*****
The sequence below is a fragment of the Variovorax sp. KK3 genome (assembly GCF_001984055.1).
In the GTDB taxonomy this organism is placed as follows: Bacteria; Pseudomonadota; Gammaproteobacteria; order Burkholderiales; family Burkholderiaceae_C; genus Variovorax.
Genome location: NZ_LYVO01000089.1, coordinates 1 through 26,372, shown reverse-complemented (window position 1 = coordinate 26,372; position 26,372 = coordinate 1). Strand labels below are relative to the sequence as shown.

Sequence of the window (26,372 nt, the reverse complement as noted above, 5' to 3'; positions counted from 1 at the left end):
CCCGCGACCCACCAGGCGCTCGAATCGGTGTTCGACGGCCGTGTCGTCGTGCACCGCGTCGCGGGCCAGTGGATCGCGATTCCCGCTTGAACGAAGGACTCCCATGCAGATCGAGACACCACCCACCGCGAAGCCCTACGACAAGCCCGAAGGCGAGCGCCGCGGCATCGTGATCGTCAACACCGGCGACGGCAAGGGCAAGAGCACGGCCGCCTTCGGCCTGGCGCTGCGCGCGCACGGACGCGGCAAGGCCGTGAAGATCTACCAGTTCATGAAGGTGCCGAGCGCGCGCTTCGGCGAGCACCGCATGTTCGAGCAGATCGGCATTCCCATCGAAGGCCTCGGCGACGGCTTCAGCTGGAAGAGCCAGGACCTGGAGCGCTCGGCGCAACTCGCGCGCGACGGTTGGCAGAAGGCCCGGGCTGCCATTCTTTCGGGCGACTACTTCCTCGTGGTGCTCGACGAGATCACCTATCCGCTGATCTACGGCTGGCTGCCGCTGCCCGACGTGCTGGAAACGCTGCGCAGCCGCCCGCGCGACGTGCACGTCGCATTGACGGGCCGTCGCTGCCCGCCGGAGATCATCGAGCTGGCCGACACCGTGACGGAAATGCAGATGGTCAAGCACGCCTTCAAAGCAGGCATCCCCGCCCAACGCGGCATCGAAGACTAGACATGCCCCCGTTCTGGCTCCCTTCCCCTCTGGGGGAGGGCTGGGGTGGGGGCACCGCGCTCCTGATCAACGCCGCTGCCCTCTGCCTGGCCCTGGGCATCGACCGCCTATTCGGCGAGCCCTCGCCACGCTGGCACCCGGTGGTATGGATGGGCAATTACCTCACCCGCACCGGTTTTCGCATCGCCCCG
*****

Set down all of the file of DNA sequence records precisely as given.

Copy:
The sequence below is a fragment of the Variovorax sp. KK3 genome (assembly GCF_001984055.1).
In the GTDB taxonomy this organism is placed as follows: Bacteria; Pseudomonadota; Gammaproteobacteria; order Burkholderiales; family Burkholderiaceae_C; genus Variovorax.
Genome location: NZ_LYVO01000089.1, coordinates 1 through 26,372, shown reverse-complemented (window position 1 = coordinate 26,372; position 26,372 = coordinate 1). Strand labels below are relative to the sequence as shown.

Sequence of the window (26,372 nt, the reverse complement as noted above, 5' to 3'; positions counted from 1 at the left end):
CCCGCGACCCACCAGGCGCTCGAATCGGTGTTCGACGGCCGTGTCGTCGTGCACCGCGTCGCGGGCCAGTGGATCGCGATTCCCGCTTGAACGAAGGACTCCCATGCAGATCGAGACACCACCCACCGCGAAGCCCTACGACAAGCCCGAAGGCGAGCGCCGCGGCATCGTGATCGTCAACACCGGCGACGGCAAGGGCAAGAGCACGGCCGCCTTCGGCCTGGCGCTGCGCGCGCACGGACGCGGCAAGGCCGTGAAGATCTACCAGTTCATGAAGGTGCCGAGCGCGCGCTTCGGCGAGCACCGCATGTTCGAGCAGATCGGCATTCCCATCGAAGGCCTCGGCGACGGCTTCAGCTGGAAGAGCCAGGACCTGGAGCGCTCGGCGCAACTCGCGCGCGACGGTTGGCAGAAGGCCCGGGCTGCCATTCTTTCGGGCGACTACTTCCTCGTGGTGCTCGACGAGATCACCTATCCGCTGATCTACGGCTGGCTGCCGCTGCCCGACGTGCTGGAAACGCTGCGCAGCCGCCCGCGCGACGTGCACGTCGCATTGACGGGCCGTCGCTGCCCGCCGGAGATCATCGAGCTGGCCGACACCGTGACGGAAATGCAGATGGTCAAGCACGCCTTCAAAGCAGGCATCCCCGCCCAACGCGGCATCGAAGACTAGACATGCCCCCGTTCTGGCTCCCTTCCCCTCTGGGGGAGGGCTGGGGTGGGGGCACCGCGCTCCTGATCAACGCCGCTGCCCTCTGCCTGGCCCTGGGCATCGACCGCCTATTCGGCGAGCCCTCGCCACGCTGGCACCCGGTGGTATGGATGGGCAATTACCTCACCCGCACCGGTTTTCGCATCGCCCCG